Thursday, November 27, 2014

Gentrification is a policy choice

Not as fun as it used to be for some anyway.
“Having to kick people out takes all the fun out of owning a house.”

Oren Goldenberg, a 31-year-old filmmaker based in Detroit, could have bought a $500 house at the Wayne County tax auction this fall-- but having to evict a homeowner turned him off.

Goldenberg had been burned before. He had made a previous purchase in the yearly tax foreclosure auction. His coup turned less appealing as he was confronted with the reality of removing the owner and then-occupant from her home. Goldenberg sold the house it back to its occupant for the bargain price of $7,000 – twice what he had paid for it, but half what she had owed in property taxes.

Now Goldenberg won’t consider an already-occupied house. “It goes into this long-term narrative of Detroit is vacant and empty and there’s no one here. So when you look at it and you think oh my god, we’re going to develop this area, no one thinks that you might be pushing people out.”
 No matter, it's the policy.  Detroit has decided the way to move forward is to first move all the poors out.
— Wayne County has begun tax foreclosure proceedings on nearly 75,000 properties, a record number that includes thousands of delinquent accounts that officials have ignored for years.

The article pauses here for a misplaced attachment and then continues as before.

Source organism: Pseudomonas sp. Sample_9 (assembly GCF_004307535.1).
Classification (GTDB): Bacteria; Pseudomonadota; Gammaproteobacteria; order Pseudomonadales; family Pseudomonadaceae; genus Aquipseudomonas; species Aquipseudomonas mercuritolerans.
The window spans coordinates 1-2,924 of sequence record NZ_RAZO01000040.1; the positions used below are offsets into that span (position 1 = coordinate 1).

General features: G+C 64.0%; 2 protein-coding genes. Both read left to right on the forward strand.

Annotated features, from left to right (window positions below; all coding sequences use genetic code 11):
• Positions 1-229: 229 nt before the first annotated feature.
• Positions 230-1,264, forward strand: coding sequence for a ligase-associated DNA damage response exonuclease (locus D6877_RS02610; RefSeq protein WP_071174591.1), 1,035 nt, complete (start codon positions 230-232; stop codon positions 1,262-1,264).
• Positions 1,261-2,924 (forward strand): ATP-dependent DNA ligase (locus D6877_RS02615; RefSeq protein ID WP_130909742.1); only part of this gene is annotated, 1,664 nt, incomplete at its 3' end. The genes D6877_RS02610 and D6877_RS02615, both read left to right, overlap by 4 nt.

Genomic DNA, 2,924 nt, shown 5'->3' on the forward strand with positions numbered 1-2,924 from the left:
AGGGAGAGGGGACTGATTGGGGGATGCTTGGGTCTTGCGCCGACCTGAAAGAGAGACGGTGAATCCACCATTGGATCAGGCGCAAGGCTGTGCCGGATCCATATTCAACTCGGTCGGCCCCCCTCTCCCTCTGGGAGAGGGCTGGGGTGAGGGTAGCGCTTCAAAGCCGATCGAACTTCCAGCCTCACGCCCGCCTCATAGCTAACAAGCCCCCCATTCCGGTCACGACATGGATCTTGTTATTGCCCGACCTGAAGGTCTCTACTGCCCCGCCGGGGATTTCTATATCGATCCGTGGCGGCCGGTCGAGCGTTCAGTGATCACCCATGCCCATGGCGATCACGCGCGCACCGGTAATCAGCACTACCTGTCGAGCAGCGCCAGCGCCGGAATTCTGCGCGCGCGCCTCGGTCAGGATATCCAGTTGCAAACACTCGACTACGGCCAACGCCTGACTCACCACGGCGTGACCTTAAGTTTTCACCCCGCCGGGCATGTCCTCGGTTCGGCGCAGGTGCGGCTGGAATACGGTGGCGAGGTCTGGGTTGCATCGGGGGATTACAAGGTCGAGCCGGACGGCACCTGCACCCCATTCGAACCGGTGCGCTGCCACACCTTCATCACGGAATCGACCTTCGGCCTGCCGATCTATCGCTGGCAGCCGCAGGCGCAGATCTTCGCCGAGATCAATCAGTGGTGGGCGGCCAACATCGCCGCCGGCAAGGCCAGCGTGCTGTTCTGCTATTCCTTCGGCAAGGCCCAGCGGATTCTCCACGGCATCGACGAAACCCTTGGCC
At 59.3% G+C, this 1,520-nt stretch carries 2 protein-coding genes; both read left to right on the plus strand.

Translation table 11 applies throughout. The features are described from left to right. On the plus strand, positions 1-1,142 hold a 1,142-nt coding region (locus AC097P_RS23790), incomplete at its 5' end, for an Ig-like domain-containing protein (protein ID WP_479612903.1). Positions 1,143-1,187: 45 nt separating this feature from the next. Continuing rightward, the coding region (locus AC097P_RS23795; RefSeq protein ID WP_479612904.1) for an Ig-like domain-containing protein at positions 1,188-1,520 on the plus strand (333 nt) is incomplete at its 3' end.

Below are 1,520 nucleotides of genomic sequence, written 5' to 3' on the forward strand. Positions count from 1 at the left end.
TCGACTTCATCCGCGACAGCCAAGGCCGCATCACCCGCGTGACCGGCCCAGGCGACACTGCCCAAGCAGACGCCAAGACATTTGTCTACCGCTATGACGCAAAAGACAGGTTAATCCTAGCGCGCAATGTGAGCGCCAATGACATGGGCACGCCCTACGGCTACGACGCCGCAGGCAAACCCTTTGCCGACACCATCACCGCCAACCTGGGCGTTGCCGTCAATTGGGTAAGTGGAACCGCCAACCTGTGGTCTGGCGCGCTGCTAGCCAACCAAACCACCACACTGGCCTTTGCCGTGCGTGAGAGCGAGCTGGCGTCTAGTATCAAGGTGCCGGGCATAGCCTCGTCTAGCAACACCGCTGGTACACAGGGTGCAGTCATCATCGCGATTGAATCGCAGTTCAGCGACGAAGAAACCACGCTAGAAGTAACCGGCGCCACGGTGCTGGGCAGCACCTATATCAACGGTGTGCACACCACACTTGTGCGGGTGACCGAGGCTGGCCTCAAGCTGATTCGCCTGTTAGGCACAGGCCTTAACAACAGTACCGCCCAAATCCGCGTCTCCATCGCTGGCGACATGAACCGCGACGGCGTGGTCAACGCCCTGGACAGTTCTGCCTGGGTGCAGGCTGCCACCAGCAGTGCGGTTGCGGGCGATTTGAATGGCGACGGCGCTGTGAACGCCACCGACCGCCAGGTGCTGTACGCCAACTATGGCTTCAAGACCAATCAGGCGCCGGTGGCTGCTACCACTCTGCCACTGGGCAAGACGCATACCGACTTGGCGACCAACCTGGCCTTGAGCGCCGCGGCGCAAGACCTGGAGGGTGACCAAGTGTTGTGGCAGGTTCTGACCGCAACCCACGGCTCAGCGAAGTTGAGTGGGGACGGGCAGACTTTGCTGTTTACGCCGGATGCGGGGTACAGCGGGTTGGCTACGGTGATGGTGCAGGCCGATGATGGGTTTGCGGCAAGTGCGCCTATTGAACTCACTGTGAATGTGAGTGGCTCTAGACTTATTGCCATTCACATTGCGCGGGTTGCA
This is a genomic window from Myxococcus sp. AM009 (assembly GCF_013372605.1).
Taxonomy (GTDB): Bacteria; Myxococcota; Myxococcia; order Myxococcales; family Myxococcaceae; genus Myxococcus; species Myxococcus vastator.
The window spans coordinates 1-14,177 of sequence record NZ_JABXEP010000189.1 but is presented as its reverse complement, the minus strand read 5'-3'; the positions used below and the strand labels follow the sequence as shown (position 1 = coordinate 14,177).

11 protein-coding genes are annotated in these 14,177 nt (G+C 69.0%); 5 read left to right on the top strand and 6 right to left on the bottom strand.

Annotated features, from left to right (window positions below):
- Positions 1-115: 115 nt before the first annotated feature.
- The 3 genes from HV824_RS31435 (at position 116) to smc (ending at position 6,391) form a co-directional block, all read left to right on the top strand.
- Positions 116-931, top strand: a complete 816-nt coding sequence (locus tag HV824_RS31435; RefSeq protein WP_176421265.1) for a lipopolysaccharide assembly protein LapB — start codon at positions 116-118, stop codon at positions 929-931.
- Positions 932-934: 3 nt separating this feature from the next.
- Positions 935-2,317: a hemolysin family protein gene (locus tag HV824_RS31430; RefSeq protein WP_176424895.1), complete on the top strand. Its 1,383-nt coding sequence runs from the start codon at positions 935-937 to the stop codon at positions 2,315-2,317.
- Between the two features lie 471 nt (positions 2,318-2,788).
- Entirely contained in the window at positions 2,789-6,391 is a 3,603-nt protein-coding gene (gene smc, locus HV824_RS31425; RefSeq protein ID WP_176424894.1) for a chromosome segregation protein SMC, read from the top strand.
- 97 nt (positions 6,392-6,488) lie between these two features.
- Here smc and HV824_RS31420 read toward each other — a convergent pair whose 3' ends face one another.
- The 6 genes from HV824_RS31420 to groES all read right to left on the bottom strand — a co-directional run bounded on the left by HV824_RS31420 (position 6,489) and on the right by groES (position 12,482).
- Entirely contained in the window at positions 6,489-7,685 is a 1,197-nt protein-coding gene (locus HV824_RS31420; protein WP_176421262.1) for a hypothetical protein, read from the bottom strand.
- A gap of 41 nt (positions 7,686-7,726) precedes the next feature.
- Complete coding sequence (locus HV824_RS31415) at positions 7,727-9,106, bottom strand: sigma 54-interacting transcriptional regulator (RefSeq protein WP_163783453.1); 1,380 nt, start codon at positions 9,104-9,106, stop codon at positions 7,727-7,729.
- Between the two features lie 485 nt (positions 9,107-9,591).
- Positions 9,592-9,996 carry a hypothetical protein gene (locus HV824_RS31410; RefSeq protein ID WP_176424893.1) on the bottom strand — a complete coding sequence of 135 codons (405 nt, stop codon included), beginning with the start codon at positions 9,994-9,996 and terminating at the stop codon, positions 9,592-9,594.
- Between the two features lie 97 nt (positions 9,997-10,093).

Treasury workers last month began posting notices on the properties that the county plans to auction in fall 2015 if owners don't pay taxes or agree to payment plans. In Detroit alone, 62,000 properties owing $326.4 million in taxes, interest and fees are set to be foreclosed.

More than half of those Detroit homes — 37,000 — are occupied, according to Motor City Mapping data analyzed by Loveland Technologies. That has folks such as Sharon Weatherly fearing she eventually could be out on the street.
You don't clear out 37,000 households by accident.  This is not just "the free market at work." It is the consequence of deliberate policy where we foreclose on some for going delinquent on property taxes... but offer "incentives" to (meaning we don't collect taxes from) others.
Detroit is 83 percent African-American, and 38 percent of its population lives below the poverty line. But the older, blacker Detroit starkly contrasts with a whiter, wealthier new Detroit that's been wooed in by tax breaks and living incentives—which gives these evictions a heavily racial subtext.
 And it's not just Detroit.  Remember all the superstar Mayors in America's rapidly "revitalizing" cities get together and compare notes
In an exchange of ideas similar to what took place when former Detroit Mayor Dave Bing toured New Orleans three years ago, Mayor Mitch Landrieu planned an on-the-ground viewing of the Motor City's deteriorating housing stock for this weekend.

After speaking at the Mackinac Policy Conference Friday, Landrieu said that he hoped to offer advice to Detroit after his administration's blight strategy led to the mitigation in one way or another of roughly 10,000 blighted properties in New Orleans' historic neighborhoods, the Detroit Free Press reported.

Anyway, Happy Thanksgiving. 

1 comment:

Clay said...

The Detroit stuff reminds me of Robocop